Survival of former U.S. allies depends on Vietnam Human Rights Act of 2004


By Thomas P. Cadmus

The American Legion

 Thousands of Christians from the remote central highlands of Vietnam gathered in their provincial capitals for a prayer vigil last Easter weekend. As they knelt, according to well-documented reports, communist authorities and soldiers in civilian clothes bludgeoned them with clubs, shovels and nail-affixed boards. The exact number killed and injured is unknown, withheld by a government that keeps its human-rights abuses well-veiled to the rest of the world. After the massacre, access to the highlands by foreign observers was blocked for a two-week period and, following that, was tightly controlled to only certain villages. Hundreds were reportedly arrested, tortured and jailed.

This was no isolated incident.

Severe religious persecution is standard practice in Vietnam, and it is escalating. Hundreds of Christians, Buddhists and followers of other faiths are in jail today, or under house arrest without charges, for peacefully following beliefs not authorized by the government. Vietnam requires government registration of churches and maintains control over their activities – from charity work to ministerial advancement to the content and publication of religious literature.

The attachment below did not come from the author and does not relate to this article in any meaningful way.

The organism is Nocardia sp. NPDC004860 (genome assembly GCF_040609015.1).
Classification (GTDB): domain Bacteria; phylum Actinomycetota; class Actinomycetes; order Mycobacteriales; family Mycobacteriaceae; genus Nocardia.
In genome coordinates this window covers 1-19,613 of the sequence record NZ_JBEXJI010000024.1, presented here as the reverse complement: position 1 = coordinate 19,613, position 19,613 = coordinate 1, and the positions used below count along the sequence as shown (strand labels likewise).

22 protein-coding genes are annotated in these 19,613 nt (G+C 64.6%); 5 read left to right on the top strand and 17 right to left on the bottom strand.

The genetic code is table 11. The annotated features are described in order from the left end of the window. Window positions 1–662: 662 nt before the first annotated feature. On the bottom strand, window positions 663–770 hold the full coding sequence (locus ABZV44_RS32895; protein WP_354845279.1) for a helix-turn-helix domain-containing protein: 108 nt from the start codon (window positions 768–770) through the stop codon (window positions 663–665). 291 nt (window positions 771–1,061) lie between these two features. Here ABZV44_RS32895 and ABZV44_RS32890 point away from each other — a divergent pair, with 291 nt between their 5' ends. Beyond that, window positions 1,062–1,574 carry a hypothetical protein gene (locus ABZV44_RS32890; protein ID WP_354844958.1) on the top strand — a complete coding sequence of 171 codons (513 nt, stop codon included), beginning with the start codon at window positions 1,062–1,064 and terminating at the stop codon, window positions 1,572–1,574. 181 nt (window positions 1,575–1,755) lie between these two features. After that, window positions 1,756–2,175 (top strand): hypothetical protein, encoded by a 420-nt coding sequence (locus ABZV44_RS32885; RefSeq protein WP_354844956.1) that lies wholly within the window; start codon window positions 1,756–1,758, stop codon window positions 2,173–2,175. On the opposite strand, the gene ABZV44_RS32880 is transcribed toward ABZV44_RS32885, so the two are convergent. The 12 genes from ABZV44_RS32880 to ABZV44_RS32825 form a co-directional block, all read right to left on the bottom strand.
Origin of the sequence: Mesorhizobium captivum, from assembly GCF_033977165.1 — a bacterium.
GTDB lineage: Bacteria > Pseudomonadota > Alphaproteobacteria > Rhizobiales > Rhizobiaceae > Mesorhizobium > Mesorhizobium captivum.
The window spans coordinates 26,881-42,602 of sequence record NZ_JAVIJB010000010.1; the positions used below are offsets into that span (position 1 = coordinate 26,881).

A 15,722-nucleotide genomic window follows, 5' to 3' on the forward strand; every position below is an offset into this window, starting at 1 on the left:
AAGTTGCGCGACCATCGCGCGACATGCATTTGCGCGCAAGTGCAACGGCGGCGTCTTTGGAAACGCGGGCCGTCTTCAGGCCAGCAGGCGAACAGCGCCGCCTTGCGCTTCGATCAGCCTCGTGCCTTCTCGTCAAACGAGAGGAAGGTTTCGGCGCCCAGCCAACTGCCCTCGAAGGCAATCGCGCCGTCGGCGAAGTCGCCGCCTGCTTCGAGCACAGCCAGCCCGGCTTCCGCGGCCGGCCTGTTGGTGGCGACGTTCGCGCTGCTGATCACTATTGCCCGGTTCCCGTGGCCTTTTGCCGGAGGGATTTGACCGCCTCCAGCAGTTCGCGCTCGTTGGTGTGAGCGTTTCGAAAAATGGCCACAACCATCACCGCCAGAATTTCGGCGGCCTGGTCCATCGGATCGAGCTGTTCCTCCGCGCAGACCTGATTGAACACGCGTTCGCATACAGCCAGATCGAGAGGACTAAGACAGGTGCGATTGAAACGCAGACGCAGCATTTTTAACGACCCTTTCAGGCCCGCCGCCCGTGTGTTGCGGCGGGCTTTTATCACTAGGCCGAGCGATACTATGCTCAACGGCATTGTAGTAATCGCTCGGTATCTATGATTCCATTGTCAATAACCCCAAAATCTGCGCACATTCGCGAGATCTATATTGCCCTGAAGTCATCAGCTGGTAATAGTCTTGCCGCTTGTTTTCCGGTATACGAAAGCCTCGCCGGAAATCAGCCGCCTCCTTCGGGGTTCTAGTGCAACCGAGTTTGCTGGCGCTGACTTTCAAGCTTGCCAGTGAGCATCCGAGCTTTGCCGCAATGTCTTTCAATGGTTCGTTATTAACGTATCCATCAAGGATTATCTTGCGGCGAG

Religious freedom abuses have intensified in Vietnam despite the 2001 passage of a bilateral trade agreement with the United States and multiple warnings from the U.S. State Department. On Sept. 15, Secretary of State Colin Powell presented a report designating Vietnam as a “country of particular concern” under the International Religious Freedom Act, joining such reviled human-rights performers as North Korea, Iran, Burma, China, Eritrea, Saudi Arabia and Sudan. The report thoroughly chronicled dozens of government-sanctioned abuses, often violent, against many faiths, primarily those followed by ethnic minorities in the central and northwest highlands.